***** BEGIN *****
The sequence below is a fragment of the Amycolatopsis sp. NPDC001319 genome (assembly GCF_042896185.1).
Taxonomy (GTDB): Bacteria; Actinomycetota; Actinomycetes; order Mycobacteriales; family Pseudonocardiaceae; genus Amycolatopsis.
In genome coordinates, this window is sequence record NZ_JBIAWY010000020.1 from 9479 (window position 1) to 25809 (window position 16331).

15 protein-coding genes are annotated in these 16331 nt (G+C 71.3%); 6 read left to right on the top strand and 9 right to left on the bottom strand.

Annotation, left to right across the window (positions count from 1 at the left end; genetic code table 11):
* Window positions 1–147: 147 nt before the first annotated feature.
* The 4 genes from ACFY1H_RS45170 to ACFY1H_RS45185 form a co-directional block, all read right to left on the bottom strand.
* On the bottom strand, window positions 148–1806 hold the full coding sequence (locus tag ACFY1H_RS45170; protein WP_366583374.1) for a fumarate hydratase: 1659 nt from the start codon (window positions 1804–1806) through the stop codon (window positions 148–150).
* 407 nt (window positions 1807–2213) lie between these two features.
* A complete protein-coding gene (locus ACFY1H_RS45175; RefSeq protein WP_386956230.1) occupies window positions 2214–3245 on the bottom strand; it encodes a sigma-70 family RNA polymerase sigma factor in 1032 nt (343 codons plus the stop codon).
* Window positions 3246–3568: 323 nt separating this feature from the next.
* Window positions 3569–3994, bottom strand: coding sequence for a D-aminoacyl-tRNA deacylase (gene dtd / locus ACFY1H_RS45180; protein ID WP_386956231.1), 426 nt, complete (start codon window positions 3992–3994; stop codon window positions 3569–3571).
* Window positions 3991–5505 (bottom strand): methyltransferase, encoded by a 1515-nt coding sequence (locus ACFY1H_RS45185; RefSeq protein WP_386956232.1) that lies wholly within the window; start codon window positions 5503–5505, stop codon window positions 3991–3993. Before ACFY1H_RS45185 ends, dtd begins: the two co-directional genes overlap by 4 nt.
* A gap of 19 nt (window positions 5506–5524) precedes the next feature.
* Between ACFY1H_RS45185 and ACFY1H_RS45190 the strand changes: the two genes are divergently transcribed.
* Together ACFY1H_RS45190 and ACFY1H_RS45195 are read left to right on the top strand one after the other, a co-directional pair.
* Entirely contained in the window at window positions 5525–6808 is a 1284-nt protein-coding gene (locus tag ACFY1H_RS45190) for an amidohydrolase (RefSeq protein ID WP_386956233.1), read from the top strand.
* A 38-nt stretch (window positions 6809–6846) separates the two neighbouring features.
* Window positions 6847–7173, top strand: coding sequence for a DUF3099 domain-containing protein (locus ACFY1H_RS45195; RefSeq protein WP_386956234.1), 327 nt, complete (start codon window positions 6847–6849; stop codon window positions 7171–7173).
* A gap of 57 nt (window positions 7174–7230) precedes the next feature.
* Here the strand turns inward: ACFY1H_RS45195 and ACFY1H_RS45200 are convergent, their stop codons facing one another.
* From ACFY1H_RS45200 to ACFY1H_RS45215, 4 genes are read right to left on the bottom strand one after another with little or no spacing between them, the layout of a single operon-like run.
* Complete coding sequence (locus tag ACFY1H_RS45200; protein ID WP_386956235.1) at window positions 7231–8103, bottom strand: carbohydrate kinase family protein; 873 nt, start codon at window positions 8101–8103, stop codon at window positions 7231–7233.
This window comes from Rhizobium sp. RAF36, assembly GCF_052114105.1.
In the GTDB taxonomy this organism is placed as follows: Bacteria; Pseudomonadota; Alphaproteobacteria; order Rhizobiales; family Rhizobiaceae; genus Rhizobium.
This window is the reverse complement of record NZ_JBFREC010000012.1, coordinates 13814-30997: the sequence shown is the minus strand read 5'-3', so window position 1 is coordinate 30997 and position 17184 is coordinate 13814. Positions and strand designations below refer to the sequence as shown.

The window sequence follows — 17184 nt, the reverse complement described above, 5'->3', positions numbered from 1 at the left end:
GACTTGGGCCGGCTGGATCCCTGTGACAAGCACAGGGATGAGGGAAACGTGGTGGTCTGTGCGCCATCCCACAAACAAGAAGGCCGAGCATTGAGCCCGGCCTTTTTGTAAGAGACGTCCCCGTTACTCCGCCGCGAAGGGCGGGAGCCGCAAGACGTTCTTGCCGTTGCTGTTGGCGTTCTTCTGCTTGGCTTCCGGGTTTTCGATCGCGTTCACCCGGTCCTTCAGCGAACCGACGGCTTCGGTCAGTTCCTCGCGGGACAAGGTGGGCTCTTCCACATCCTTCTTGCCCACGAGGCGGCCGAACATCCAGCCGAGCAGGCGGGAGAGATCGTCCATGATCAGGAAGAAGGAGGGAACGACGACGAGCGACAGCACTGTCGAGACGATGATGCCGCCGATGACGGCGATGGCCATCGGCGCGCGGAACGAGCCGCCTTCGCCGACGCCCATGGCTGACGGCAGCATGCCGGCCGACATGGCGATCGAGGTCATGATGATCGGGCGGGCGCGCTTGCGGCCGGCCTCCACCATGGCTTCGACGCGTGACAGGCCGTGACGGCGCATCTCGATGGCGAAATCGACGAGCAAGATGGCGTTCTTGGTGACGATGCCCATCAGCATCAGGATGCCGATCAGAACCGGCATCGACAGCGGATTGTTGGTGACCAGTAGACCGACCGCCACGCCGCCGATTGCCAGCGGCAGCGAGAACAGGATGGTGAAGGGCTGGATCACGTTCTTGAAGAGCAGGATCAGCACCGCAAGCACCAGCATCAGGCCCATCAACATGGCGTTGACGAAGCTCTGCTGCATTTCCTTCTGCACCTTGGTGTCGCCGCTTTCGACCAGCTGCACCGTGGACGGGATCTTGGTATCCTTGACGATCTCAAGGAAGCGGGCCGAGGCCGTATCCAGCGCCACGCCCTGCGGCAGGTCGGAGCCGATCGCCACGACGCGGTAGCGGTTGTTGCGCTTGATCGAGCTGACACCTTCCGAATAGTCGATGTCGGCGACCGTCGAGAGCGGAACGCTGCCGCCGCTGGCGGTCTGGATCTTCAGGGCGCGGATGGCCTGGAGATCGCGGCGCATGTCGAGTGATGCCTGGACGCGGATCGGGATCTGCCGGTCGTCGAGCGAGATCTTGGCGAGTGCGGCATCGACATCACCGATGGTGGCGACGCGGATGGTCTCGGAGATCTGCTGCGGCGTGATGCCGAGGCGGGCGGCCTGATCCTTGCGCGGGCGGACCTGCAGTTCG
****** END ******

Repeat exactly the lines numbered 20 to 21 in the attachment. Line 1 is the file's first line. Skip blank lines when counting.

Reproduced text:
* A gap of 57 nt (window positions 7174–7230) precedes the next feature.
* Here the strand turns inward: ACFY1H_RS45195 and ACFY1H_RS45200 are convergent, their stop codons facing one another.